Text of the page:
Nasia Anam is a Visiting Assistant Professor of English at Williams College. Her research compares novels depicting South Asian immigration to Britain and North African immigration to France from the postwar period to the early twenty-first century. Her writing and reviews have appeared in Verge: Studies in Global Asias, Interventions, The Journal of South Asian History, The Los Angeles Review of Books, and The Aerogram.
Waseem Anwar and Summer Pervez, Forman Christian College-University
Postcolonial or Ghost-Colonial? Moving beyond the Inertia of the ‘Post’
Whatever way the phraseology of the “post,” whether occupied as a bordered era or disengaged as a borderless epoch, it ascertains an intrinsic inclusiveness that appends multiple perspectives from diverse post-colonialist and post-modernist backgrounds. From the very contemporary South Asian Pakistani perspective, when the spectrum of the post connects to growing complications of current trans-cultural expansion and its spatiotemporal reality, the technologies of global and local or the pluralism of being, it consents a ghost to be the proxy, allowing paradoxically an apparitional mobility, a moving ahead with the inertia of the “post.” The recent endangering phenomena of transpired violence and terrorized territories in the South Asia, especially Pakistan, convince us to see the post as a spectral incidence, revealing its symbolic prevalence amid the growing turbulence and trauma of our times. The postcolonial and postmodern in this regard not only transform but transmogrify into a hauntingly intense though concomitantly muffled effect that is much more visible through multiple procedural invisibilities of its politico-socio-psychological damage. The ghostliness of the dangerous, traumatic and damaging in the post is thus epitomized in Pakistani literary, critical and theoretical framework as systems being questioned, where identities are being challenged, bodies being mutilated, geographies being reviewed, cartographies being reworked, evolutionary roots being re-explored, and even the course of natural seasons being re-described or redefined.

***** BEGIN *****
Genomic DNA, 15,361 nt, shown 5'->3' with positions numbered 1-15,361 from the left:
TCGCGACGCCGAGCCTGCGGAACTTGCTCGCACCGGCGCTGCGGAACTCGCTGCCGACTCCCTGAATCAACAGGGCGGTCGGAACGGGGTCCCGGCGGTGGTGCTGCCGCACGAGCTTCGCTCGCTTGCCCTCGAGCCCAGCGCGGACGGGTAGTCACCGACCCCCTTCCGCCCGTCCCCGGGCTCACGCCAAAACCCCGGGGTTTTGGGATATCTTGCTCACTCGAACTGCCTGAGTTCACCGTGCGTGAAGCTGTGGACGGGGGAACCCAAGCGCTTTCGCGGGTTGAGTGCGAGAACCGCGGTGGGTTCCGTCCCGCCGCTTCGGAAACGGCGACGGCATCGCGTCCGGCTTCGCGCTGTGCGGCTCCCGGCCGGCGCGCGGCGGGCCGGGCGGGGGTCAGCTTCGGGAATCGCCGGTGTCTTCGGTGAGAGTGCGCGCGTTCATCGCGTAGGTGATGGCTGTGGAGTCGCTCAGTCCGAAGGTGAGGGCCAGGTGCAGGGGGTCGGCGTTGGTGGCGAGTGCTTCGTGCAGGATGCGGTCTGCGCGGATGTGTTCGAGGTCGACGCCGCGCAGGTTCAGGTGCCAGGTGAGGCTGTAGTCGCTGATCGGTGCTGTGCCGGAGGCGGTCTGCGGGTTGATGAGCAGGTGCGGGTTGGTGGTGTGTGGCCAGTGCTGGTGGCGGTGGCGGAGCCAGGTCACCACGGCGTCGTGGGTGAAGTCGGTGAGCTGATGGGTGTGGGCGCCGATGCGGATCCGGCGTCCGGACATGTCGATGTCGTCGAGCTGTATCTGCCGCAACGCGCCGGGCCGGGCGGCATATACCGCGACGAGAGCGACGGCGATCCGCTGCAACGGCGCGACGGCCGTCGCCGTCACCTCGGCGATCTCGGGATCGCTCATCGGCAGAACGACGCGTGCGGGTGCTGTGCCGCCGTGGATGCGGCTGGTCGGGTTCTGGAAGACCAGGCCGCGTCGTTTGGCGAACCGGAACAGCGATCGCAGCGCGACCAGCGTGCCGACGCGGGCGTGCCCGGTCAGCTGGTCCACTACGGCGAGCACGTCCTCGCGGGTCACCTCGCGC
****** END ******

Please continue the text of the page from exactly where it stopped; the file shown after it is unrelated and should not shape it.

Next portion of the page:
This paper explores such (in)visible and theoretical splits of the “post” of postcolonial and postmodern as depicted in some contemporary Pakistani English fictional and nonfictional works by Mohammad Hanif, Kamila Shamsie, Uzma Aslam Khan, Nadeem Aslam as well as diaspora writers such as Salman Rushdie, Hanif Kureishi, Bapsi Sidhwa, Zulifkar Ghose, Mohsin Hamid and others. In doing so, the paper challenges the efficacy of “post” when it gets translated as a “ghost” of the ghost-colonial/ ghost-modern.
Waseem Anwar is Professor (English) at Forman Christian College-University (FCC-U), Lahore, Pakistan; former Humanities Dean and Chair of English at FCC-U as well as at G C University, Lahore; Fulbright Fellow twice; worked for SALA Executive Committee; and co-edited 2010 South Asian Review on Pakistani English creative writing.
Summer Pervez is Associate Professor (English), FCC-U, Lahore, Pakistan; Ph.D. from University of Ottawa, Canada; teaching since 2002; published articles on world lit./film/music; research interests include postcolonial studies, South Asian diaspora studies plus partition lit/horror films on violence/ terror, and Deleuze philosophy; she is an imagist poet in the Sufi tradition.
Muhammad Waqar Azeem, Binghampton University, SUNY
From Postcolonial to Post-9/11: A Study of the Contemporary Pakistani-American Fiction
After 9/11, Pakistani Muslims in the US have faced a renewed racial discrimination intensified by legally exceptional security interventions in their personal and social lives. Employing Giorgio Agamben’s notion that “homo sacer…indicates…a life that may be killed by anyone–an object of violence that exceeds the sphere both of law and of sacrifice” (Homo Sacer 86), I study Pakistani immigrants in US as placed in a “zone of indistinction.” (Homo Sacer 90). Discussing the experiences of protagonists in three post-9/11 novels, namely, Mohsin Hamid’s The Reluctant Fundamentalist (2007), H. M. Naqvi’s Home Boy (2009) and Shaila Abdullah’s Saffron Dreams (2009), I propose that the law of exception has transformed already racialized subjects into terrorist suspects and thereby into homo sacer. Moreover, I maintain that double narrative technique in these novels resists the imperial narrative of American exceptionalism.